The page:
Urban schools find housing solutions

Urban universities faced with the problems of tight real estate markets and space constrictions deal with providing on-campus housing for students in different ways.

Students at New York University, which occupies part of New York City’s Greenwich Village, fill out a lottery card with the names of students they want to live with and their top six building choices, said Howie Glassman, assistant coordinator of residential student services at NYU.

Seniors at NYU get priority in housing and generally receive rooms in the most desirable residence halls, which at NYU are the ones closest to campus, Glassman said. Once students receive their hall assignment, they make an appointment to pick a room with their assigned roommates, Glassman said.

The process is designed to decrease the amount of time students spend waiting, Glassman said.

NYU offers 11,500 beds for its 18,204 undergraduate population, but Glassman said he does not know how many students will apply for on-campus housing. Glassman said the number of applications usually exceeds the number of beds they offer, but students put on the waiting list are guaranteed housing as long as they meet all their deadlines and have never missed a housing payment, he said.

GW offers 2,420 beds in this year’s housing selection and expects at least 2,660 students out of the total undergraduate population of 7,562 to participate in this year’s housing selection. Students who do not find a room at housing selection are placed on a waiting list, and all students on the list are guaranteed housing.
“Generally, our housing selection system works well,” Glassman said. “The only problem is, when you’re a sophomore, you live farther off campus than the juniors and seniors.”

Freshman Jacob Keaton said NYU’s system seems less stressful than GW’s lottery, but leaves students wondering too long where they will live.

“I suppose NYU’s system is more efficient than standing in line at the Marvin Center and would probably be a lot less stressful,” he said. “One of the things I like about the system we have now is that you know exactly where you are going to live as soon as you leave the Marvin Center. With NYU’s system you wouldn’t know for a while.”

American University gives students who choose to return to the same room priority in its room selection process, which has three parts.

Floor draw is for students who wish to remain in their same room, followed by students who return to their floor but a different room. During hall draw, students who return to the same residence hall choose rooms, and campus draw allows remaining students to change rooms. Seniors get priority in choosing during each step.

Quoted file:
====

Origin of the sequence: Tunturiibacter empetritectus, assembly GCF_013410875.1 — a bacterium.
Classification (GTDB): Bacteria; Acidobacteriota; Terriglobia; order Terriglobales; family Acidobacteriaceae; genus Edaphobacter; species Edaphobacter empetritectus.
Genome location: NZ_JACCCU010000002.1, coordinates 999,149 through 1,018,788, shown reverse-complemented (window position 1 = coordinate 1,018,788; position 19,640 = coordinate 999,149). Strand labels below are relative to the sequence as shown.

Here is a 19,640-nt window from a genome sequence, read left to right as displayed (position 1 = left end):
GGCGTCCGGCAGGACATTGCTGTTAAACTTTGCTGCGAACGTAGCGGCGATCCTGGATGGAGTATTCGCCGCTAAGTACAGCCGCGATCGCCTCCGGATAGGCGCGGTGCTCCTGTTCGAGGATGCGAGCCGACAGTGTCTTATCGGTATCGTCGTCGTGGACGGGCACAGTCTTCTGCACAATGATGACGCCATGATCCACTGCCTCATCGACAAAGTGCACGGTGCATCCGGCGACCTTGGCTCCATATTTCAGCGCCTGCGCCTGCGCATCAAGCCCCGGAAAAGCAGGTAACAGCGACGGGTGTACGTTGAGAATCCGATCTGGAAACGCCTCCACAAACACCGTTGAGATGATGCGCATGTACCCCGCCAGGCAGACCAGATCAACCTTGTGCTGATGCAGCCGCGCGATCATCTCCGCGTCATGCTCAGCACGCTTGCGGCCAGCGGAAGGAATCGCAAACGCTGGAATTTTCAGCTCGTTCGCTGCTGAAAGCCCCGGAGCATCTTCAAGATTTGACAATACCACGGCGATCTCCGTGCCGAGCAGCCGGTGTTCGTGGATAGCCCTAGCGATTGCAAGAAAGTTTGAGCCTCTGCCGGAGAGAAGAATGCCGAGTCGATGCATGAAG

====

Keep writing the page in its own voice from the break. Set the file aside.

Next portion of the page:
Housing at American is tight this year, said Jeff Humphrey, associate director of Residential Life and Housing Services at American.

“Housing has been tough, especially with the lack of off-campus housing due to other local universities buying up buildings,” Humphrey said.

American has 2,900 on-campus beds for its 5,533 total student population. As many as 1,800 students participate in the room draw, leaving about 1,000 spaces for new students, Humphrey said.

Students living on campus are guaranteed beds, Humphrey said, but transfer students and students who apply for housing late and are not guaranteed housing.
GW does not guarantee housing for students who apply late or for transfer students.

“We have had a problem with overcrowding,” Humphrey said.

Humphrey said students regard the system as straightforward, but not fun.

“As long as you follow the procedures you’ll get a room,” he said.

GW freshman Jessica Martin said she would prefer a system similar to American’s.

“A lottery system sounds nice but if there is not enough room then it doesn’t work, and it is not clear how the lottery numbers are assigned,” she said. “I would prefer a system where the person living in a room gets the priority of living in that room next year and then pulls in their friends. I’ve seen it at other schools and it works well.”

Some students said GW’s system is confusing, but others said the changes make the process more organized.

“The housing selection system is kind of confusing because I’m not sure what is a good number and what is a bad number,” freshman Jackie Fludd said. “I think a system where we send in our housing requests would be a lot better. It seems more organized and less hectic for the students.”

“I like the new system,” Keaton said. “I think it gives everyone a better chance at housing and it’s relatively efficient.”

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